Ruth didn’t want to look. She wanted to play with the lace; to stroke the silk bow on her own dress. She knew she should think of Jesus and nice things like singing and praying, but her mind kept trying to see. Her neck turned – without Ruth’s permission – turned slowly towards the object of Mommy’s gaze.

And there they were. Two black, pointed, curved outlines that grew from the big metal square: the hot, growling machine in the corner of the garage.

“Not really,” Daddy said. “Just shadows. Just shapes, just the behinds of real-life objects, nothing that could hurt you.” This was a test, Ruth wouldn’t let herself be tricked. Rebekah was a liar.

The heater groaned.

Mommy took another step. The door slipped, the light shrunk. “Go to your seat,” she said, and Ruth didn’t hesitate. She jumped off the last step and made three long leaps over the concrete ground to the backdoor of the van. Like a dancer, the whole time keeping her eyes open to let in as much light as she could to keep track of the shadows.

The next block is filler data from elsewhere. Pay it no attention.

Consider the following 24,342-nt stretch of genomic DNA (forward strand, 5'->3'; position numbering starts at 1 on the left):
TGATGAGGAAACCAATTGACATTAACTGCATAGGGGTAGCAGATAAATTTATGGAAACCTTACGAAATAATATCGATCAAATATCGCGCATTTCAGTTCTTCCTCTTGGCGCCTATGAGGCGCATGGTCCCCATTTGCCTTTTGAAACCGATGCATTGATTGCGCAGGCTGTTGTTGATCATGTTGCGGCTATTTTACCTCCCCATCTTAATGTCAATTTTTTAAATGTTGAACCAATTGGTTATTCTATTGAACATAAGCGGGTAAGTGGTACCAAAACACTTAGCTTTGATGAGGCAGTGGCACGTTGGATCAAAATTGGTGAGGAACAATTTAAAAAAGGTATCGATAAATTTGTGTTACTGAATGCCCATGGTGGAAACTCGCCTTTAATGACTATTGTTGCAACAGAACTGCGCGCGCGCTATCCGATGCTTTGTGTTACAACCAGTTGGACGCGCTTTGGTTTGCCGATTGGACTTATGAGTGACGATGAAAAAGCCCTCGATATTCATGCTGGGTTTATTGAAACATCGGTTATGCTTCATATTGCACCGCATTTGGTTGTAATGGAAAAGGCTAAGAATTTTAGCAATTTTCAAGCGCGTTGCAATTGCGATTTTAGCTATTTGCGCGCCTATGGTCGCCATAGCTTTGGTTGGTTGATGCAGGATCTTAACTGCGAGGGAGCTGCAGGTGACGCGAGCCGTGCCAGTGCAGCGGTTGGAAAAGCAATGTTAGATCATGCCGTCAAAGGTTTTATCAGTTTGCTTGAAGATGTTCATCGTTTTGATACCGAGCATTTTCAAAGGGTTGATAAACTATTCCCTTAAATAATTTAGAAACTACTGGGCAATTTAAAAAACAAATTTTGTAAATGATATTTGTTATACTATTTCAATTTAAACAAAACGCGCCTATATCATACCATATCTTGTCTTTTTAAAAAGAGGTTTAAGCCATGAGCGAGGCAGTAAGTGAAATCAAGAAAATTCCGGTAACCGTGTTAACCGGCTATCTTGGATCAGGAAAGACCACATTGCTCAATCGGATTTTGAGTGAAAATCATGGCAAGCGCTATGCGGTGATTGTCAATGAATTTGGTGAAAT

They were just shadows. Just shapes made where the light didn’t reach – shapes sprawled across the walls and floor: jagged points growing from the bottom of the rake, a long snaking line that hung from the spokes of her bicycle, twisted, messy curls at the bottom of the rake.

Shadows weren’t alive. “They were just tricks of her mind” – that was what Daddy had said. And of course, Ruth never saw shadows when he was around.

But when he wasn’t – she wanted to be brave, but she couldn’t help it. She could feel them waiting for her to close her eyes, for the moment they were unobserved, so they could detach themselves from their objects and crawl across the floor. So that they could sneak up behind her, grab her, and drag her into the dark.